The University is communicating with students after rumors of a threat on campus this morning.
In an email sent by the dean of students at 1:23 this afternoon, the university said it is “aware of information from students.”
“Thank you to those who have shared your concerns,” the email said. “We take such reports very seriously. The university has procedures in place and is providing resources to address the situation.”
Tena Haraldson, director of communications, said there’s “no increased threat at this time.”
“We’re aware that there’s been phone calls to campus and some information on social media today about an alleged threat on campus,” Haraldson said. “We take those reports very seriously. We have investigated it.”
Haraldson said university police been following up with the students that reported an incident.
“When reports like this come into university police they will investigate and try to determine to know what exactly someone has seen or reported and try and get to the bottom of it,” Haraldson said. “We’re going beyond just verifying whether or not the threats reported are justified. We go beyond that to university procedures to assist either the reporting students or the other students that may be involved to make sure everybody is okay.”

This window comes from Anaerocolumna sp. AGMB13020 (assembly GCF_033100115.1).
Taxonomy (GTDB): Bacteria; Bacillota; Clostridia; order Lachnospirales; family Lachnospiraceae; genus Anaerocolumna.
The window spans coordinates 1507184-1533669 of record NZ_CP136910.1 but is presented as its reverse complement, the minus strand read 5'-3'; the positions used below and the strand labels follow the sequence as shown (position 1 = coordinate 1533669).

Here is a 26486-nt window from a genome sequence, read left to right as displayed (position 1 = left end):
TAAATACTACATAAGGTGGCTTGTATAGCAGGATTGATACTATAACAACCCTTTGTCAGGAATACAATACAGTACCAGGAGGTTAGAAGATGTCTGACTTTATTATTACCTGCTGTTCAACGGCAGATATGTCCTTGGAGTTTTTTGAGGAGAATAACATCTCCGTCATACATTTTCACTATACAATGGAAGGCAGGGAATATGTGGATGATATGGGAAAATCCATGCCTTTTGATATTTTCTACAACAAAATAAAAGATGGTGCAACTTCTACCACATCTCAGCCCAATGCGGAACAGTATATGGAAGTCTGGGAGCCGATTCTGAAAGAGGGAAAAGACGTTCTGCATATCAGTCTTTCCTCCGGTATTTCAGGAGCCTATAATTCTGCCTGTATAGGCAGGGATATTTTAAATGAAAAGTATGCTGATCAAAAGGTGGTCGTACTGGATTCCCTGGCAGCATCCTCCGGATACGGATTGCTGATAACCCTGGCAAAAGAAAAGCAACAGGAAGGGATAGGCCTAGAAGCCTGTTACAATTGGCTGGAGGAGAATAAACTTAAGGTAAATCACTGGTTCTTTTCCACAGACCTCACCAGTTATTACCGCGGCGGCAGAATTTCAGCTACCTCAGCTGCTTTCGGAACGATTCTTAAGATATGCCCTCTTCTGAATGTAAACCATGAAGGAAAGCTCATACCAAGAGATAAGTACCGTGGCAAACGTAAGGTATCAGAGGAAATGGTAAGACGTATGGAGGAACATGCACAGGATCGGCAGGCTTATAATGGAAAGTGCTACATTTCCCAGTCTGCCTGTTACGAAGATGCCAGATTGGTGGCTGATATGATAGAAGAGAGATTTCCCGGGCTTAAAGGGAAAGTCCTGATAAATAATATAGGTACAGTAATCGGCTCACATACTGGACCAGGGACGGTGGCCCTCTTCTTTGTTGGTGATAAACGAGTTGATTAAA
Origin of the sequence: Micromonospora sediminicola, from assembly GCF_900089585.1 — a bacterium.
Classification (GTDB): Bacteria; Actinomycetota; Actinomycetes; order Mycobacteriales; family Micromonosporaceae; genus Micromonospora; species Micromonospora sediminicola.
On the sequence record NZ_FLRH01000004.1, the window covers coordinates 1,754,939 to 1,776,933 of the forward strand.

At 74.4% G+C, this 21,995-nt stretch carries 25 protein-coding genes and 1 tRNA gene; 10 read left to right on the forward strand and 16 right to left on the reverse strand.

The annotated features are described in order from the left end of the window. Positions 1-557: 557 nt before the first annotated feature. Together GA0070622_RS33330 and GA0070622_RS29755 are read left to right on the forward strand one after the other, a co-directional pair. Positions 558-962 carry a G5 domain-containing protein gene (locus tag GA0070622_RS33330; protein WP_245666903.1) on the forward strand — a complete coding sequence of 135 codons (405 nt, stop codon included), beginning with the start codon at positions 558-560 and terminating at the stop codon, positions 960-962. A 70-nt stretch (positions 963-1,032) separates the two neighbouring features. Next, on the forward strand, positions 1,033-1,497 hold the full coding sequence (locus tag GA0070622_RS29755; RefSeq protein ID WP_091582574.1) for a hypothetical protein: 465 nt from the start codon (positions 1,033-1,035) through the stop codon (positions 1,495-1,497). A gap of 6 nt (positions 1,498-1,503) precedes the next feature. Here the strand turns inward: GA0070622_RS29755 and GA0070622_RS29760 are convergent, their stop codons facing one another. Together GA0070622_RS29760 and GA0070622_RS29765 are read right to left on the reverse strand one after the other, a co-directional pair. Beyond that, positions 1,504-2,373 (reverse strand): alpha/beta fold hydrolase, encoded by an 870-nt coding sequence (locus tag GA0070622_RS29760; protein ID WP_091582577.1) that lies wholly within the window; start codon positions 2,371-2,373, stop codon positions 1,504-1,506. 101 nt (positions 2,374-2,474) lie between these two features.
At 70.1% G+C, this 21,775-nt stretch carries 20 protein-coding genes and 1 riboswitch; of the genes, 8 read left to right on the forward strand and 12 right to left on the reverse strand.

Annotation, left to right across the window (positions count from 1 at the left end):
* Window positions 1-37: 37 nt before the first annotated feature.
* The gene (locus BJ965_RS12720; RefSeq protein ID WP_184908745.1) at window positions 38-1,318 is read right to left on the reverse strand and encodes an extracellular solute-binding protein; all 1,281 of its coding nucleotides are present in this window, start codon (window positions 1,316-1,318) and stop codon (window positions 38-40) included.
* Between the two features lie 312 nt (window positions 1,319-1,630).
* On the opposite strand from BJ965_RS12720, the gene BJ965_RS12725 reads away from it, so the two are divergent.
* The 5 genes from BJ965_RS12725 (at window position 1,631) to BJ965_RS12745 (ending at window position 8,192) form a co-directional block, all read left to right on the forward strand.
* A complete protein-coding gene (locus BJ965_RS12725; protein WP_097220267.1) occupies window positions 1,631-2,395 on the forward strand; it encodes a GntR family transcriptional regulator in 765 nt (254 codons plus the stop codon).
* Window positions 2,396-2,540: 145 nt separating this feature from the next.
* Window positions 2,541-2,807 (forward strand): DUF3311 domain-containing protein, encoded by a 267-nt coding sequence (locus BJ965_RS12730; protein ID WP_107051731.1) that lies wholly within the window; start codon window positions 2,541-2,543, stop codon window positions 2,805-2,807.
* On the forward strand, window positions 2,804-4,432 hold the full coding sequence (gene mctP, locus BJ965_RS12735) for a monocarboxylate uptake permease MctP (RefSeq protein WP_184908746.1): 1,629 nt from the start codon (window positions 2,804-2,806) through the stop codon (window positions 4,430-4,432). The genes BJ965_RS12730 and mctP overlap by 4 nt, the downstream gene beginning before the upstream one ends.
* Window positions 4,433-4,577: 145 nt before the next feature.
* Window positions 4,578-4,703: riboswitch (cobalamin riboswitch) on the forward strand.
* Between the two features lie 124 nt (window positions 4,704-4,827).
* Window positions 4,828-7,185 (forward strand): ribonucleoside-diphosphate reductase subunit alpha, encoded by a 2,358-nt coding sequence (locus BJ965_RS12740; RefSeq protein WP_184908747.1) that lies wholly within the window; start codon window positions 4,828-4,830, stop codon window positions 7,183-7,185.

There is an ALICE training scheduled to be held in Coyote Village at 7 p.m. tomorrow. UPD Lt. Jef Rice has conducted them in the past and the purpose of the training is to educate students to “make good choices,” when it comes to an active shooter situation, Haraldson said.
“What (ALICE training) involves is just helping the average person to be aware to see things that may look suspicious or may indicate there’s some kind of a threat and how to react to best protect themselves,” Haraldson said. “In today’s environment, we continue to see situations with people who (are) using arms in a public place. The purpose of ALICE training is to get people prepared to help themselves react to something like that and make good choices.”
Extra security has been added on campus as a precaution, Haraldson said.